Students were therefore asked to produce an A3 screenprinted, two-colour poster promoting the exhibition ‘Poster Art 150: London Underground’s Greatest Designs’ currently on show at London Transport Museum. We were so pleased with the results, that we got in touch with the Museum and they asked us to write this blog entry to explain more about the project.

The design concept for this project is rooted in the traditions of the International Typographic Style, a design style developed in Switzerland in the 1950s. This ‘Swiss Style’ emphasizes clean, dynamic composition, with simple colour schemes and information hierarchy using sans serif typefaces, letterforms and shapes rooted in architectural structure.

Students studied the work of celebrated Swiss Style masters such as Armin Hofman, Joseph Muller-Brockmann and Max Bill. They were also encouraged to research the poster collection on the Museum website, which helped them to contextualize their own work and became an invaluable source of inspiration.

After research, students were supplied with a simple grid format to work with. They also had a given set of type sizes and the Johnston typeface, designed by Edward Johnston in 1916 and well known for its use by Transport for London. Artwork for the poster had to be created in a one-day workshop and prepped for screenprinting the following week. This emphasized the speed with which transport posters often had to be created during the ‘Golden Age’ of poster design in the 1920s and 30s.

‘The work created by our students saw a wide range and variety of approaches. Some students chose to use familiar and recognizable images of trains, escalators and tunnel architecture. Others have taken inspiration from the sound, colour and atmosphere of the Tube’s subterranean environment.

We’ve been really pleased with the students’ work, and it shows they thoroughly enjoyed the challenge of creating work for such an institution as London Transport Museum, and for a hugely significant anniversary. You can see the posters online through the typenowhere site.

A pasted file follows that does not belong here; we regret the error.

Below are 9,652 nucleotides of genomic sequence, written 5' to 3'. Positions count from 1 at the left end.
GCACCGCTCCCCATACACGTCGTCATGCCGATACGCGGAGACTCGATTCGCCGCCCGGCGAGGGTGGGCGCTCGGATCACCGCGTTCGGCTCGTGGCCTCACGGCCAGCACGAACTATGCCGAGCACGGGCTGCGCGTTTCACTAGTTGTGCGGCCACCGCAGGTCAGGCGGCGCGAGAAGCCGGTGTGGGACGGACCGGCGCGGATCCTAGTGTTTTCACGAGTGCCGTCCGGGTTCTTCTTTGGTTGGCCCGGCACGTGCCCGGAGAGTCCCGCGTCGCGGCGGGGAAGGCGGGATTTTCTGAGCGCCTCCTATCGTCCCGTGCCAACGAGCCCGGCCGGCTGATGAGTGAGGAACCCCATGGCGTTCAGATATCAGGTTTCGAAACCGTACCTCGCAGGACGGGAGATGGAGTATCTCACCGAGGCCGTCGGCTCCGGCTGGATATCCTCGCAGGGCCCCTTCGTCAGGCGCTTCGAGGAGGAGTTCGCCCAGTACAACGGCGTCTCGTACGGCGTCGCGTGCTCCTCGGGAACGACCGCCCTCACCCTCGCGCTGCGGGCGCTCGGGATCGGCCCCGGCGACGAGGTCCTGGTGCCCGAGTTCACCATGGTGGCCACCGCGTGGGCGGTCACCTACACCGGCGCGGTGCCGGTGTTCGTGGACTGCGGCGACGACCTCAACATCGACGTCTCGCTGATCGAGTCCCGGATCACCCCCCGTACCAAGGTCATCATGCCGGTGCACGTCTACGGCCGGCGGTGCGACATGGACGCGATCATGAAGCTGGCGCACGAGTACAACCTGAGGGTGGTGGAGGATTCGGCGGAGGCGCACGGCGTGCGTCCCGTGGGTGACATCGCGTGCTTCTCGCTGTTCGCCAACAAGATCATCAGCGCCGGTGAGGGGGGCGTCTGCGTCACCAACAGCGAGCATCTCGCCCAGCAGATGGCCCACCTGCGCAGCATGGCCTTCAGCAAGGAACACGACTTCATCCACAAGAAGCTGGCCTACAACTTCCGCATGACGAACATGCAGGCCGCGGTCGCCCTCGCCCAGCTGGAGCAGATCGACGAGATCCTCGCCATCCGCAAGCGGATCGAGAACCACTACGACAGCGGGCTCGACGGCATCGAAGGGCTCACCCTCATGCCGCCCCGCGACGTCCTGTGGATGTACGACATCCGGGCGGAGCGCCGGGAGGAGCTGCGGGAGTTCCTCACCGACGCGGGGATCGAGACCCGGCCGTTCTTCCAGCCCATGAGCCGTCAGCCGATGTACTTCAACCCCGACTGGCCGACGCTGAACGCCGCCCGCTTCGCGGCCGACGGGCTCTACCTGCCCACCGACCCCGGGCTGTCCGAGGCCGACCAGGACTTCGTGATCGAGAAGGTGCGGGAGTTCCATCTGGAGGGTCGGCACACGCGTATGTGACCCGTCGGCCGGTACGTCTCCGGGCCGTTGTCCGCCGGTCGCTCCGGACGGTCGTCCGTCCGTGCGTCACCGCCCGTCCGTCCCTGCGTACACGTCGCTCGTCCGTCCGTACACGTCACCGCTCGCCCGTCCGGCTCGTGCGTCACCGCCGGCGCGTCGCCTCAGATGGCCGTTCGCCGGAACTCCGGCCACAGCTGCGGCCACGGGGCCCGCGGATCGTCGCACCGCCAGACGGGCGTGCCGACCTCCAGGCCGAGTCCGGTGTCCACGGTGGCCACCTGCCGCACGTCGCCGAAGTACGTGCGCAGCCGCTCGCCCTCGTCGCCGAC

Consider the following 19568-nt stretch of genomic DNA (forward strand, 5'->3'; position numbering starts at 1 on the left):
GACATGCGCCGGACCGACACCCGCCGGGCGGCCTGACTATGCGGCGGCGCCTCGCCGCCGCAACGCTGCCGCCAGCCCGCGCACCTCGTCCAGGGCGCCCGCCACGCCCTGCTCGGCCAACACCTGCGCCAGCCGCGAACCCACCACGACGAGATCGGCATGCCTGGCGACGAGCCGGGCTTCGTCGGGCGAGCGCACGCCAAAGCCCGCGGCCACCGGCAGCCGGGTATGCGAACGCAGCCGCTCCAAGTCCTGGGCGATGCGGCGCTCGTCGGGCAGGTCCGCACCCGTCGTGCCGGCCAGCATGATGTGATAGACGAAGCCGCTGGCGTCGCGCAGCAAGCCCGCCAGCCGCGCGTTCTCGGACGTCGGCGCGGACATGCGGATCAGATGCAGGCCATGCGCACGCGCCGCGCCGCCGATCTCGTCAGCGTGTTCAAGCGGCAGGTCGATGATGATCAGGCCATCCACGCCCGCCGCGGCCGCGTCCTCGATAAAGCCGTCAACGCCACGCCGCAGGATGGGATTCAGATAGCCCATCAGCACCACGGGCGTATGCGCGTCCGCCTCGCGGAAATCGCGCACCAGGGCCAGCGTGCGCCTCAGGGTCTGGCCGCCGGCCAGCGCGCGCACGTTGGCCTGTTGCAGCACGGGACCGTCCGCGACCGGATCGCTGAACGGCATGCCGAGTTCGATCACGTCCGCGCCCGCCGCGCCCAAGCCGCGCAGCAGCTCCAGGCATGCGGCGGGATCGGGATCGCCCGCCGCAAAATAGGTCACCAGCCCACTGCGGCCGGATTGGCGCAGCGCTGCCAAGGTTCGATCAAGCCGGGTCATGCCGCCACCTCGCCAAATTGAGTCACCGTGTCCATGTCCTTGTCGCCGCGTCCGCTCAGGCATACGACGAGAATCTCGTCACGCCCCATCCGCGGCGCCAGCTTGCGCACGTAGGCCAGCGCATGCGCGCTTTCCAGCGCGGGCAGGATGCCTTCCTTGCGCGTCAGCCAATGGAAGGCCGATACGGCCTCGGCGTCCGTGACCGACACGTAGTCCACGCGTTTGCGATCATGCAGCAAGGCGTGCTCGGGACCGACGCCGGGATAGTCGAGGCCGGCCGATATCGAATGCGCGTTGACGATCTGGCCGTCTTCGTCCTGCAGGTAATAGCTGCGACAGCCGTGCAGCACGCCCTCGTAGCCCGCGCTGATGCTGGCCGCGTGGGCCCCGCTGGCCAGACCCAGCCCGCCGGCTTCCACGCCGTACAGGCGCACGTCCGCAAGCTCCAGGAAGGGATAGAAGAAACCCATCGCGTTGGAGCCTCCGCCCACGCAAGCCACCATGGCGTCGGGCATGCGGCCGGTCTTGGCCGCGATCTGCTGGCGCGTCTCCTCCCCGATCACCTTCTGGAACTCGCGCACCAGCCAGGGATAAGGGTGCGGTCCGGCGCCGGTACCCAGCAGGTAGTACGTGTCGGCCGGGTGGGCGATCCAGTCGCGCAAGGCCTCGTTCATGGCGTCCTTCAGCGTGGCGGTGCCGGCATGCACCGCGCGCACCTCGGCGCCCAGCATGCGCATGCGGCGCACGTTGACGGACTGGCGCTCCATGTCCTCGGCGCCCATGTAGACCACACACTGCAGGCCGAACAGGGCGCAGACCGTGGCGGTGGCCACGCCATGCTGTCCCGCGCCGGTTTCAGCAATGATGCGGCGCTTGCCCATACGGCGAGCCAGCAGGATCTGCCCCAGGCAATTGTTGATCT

Poster of the Week – Speed Underground

Speed Underground, Alan Rogers, 1930

Speed, strength and reliability. Over its 150 year history the Underground’s effective use of publicity posters has created and reinforced a strong visual and corporate identity.  As TfL continues with its vigorous modernisation of the Tube, the message conveyed in Alan Rogers’ ‘Speed Underground’ remains as relevant as ever.

This Modernist poster is a rather dramatic departure from the romanticised landscapes that often featured in Rogers’ designs, displaying bold geometric shapes and lettering. The archer’s quiver and lightning bolt arrow convey speed and accuracy, the stylised roundel and use of colour emphasising powerful organisational branding.

The roundel logo, featuring the bar and circle, first appeared on Underground station platforms in 1908. It has become a unifying symbol of London’s public transport system and an icon of the Capital. Although its use was strictly controlled, poster designers such as Rogers were often granted a degree of artistic license and have playfully incorporated the logo to produce memorable and eye-catching designs.

The archer motif is today echoed in the Art Deco style archer sculpture, by Aumonier, which sits atop East Finchley station on the Northern line. The line is currently undergoing a huge upgrade that will see new state-of-the-art signaling boost capacity by the equivalent of 11,000 additional passengers every hour. See the Tube Upgrade Plan for more information.

As part of the exhibition, the Siemens Poster Vote seeks to find out what your favourite poster is.

Vote Now


Poster of the Week – It Is Warmer Below

It Is Warmer Below, Frederick Charles Herrick, 1927

As winter bites back and the country is gripped once more by sub-zero temperatures, we felt that Frederick Charles Herrick’s design, ‘It is warmer below’, was the perfect choice for our poster of the week. The Underground has always provided shelter from the elements. Created in 1927 during a particularly harsh winter, this poster, with its bright colour contrasts and jaunty message, served as a warming reminder of the benefits of travelling underground. The winter of 1927 brought Christmas blizzards from Kent to Cornwall and a return to wintery conditions in mid-march that can be likened to the present cold snap.

Herrick’s approach to design was unique and the posters that he created for the Underground were some of his most distinctive. He often appealed to the senses when presenting the service as comfortable and efficient, operating beyond the constraints of traffic, road works and the weather. In this example the physical benefits of a subterranean climate, as predictable and constant, are compared favourably with the unpredictable British weather above. In summer this poster was replaced with its seasonal equivalent carrying the message ‘It is cooler below’.